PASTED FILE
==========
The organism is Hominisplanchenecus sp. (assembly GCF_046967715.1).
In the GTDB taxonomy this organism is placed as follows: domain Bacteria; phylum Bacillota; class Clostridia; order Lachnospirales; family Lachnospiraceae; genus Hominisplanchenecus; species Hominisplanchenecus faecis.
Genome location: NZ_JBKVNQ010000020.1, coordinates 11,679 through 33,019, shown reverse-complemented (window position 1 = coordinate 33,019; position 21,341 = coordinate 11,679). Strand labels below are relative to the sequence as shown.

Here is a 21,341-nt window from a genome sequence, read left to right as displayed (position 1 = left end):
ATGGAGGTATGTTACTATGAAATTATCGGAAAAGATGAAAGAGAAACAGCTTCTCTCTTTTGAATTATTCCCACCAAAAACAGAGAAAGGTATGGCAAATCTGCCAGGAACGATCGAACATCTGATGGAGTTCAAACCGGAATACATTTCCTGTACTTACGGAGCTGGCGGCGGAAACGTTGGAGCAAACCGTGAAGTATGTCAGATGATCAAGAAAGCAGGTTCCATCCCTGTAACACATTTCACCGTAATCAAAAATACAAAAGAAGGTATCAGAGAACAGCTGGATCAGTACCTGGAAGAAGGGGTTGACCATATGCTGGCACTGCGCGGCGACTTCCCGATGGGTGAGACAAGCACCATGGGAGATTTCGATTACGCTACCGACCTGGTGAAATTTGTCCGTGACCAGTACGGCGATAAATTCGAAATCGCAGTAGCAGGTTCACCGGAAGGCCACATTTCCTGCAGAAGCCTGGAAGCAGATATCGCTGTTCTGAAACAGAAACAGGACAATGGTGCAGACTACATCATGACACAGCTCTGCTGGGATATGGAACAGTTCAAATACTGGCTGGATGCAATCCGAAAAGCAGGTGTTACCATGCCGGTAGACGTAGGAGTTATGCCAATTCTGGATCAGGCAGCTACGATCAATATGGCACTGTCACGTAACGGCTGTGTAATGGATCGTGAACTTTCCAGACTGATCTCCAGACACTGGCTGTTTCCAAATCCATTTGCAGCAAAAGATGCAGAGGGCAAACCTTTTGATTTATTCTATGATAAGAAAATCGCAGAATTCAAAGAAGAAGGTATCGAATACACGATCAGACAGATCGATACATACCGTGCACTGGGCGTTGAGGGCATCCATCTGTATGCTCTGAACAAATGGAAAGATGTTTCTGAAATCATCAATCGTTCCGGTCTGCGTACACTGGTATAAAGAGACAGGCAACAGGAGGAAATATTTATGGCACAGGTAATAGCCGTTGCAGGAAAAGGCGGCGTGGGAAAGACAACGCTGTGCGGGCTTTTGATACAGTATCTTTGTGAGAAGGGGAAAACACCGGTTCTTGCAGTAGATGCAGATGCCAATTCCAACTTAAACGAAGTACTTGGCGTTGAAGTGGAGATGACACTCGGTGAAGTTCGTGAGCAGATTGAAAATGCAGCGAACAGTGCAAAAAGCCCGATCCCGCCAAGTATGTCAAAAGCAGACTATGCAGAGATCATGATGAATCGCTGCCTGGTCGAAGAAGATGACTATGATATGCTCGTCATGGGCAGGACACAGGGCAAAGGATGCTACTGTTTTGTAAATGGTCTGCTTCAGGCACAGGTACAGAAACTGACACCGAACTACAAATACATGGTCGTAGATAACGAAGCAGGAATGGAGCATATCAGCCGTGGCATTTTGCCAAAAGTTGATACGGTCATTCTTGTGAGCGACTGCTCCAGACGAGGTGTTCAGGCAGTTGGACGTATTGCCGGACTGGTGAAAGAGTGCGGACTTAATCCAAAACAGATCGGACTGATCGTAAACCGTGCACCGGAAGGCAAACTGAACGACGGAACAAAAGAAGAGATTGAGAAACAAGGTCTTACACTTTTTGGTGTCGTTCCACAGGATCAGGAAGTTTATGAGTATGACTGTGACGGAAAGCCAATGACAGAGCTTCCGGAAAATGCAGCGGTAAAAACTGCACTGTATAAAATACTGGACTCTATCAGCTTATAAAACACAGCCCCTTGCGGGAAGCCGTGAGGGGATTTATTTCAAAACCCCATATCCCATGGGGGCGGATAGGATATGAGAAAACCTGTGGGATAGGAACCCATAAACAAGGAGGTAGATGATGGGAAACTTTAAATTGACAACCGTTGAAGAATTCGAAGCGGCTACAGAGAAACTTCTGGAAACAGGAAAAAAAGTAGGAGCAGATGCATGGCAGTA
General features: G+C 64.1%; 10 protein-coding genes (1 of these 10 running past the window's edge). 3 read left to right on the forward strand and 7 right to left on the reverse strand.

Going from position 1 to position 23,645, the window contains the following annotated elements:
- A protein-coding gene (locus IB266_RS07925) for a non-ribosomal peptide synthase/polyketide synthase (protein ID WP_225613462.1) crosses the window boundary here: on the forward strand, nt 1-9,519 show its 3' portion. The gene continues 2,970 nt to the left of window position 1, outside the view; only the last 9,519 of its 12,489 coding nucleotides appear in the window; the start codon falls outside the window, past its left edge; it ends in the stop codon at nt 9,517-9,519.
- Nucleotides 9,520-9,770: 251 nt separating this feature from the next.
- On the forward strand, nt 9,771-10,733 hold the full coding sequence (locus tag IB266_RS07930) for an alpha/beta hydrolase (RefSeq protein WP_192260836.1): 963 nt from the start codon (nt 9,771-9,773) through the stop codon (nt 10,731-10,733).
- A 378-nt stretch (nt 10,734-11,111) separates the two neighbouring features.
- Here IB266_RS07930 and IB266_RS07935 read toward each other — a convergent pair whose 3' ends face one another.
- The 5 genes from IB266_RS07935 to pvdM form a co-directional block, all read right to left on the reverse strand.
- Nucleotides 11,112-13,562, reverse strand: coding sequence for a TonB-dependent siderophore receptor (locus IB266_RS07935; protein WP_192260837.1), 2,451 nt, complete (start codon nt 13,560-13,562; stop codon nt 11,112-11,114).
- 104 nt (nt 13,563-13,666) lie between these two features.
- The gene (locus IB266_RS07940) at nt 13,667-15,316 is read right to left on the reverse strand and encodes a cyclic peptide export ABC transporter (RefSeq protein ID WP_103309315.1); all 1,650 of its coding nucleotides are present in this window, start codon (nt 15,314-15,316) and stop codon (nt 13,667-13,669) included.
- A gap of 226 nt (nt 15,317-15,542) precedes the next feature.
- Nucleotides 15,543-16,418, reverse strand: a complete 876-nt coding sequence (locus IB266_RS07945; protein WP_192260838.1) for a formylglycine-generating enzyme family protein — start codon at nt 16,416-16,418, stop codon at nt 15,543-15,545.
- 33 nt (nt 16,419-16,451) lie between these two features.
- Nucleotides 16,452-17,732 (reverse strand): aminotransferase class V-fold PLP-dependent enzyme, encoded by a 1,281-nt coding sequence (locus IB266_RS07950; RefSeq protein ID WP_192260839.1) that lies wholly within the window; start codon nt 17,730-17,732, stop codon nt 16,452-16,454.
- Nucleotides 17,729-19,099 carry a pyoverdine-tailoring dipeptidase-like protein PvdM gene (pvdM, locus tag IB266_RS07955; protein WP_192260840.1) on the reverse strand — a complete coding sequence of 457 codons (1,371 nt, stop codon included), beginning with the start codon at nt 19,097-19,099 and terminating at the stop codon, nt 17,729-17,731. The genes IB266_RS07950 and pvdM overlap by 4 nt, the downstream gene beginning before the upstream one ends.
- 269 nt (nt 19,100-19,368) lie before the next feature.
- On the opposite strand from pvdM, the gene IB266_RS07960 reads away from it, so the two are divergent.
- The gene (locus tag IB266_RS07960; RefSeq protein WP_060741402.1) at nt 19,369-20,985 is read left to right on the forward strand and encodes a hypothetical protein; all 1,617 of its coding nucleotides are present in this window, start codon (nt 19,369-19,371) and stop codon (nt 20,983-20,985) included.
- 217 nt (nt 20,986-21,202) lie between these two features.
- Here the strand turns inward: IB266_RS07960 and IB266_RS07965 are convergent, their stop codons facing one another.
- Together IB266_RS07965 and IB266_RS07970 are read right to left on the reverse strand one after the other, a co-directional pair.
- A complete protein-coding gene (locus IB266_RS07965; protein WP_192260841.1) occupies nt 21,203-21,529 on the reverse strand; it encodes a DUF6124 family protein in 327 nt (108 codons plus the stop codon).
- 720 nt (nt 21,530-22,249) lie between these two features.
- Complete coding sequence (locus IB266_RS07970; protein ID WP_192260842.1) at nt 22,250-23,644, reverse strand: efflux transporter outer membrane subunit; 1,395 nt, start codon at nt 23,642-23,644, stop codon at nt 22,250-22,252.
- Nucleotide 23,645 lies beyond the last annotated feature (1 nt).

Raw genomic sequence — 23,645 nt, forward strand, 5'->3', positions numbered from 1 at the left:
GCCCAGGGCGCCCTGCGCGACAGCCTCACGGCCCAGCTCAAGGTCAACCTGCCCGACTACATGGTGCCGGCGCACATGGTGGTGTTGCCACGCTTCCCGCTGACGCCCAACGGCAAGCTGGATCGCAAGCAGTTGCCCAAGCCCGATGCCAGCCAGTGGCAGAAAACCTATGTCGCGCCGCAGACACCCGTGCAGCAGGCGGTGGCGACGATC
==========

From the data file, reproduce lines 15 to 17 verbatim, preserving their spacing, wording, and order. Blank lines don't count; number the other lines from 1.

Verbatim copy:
- 104 nt (nt 13,563-13,666) lie between these two features.
- The gene (locus IB266_RS07940) at nt 13,667-15,316 is read right to left on the reverse strand and encodes a cyclic peptide export ABC transporter (RefSeq protein ID WP_103309315.1); all 1,650 of its coding nucleotides are present in this window, start codon (nt 15,314-15,316) and stop codon (nt 13,667-13,669) included.
- A gap of 226 nt (nt 15,317-15,542) precedes the next feature.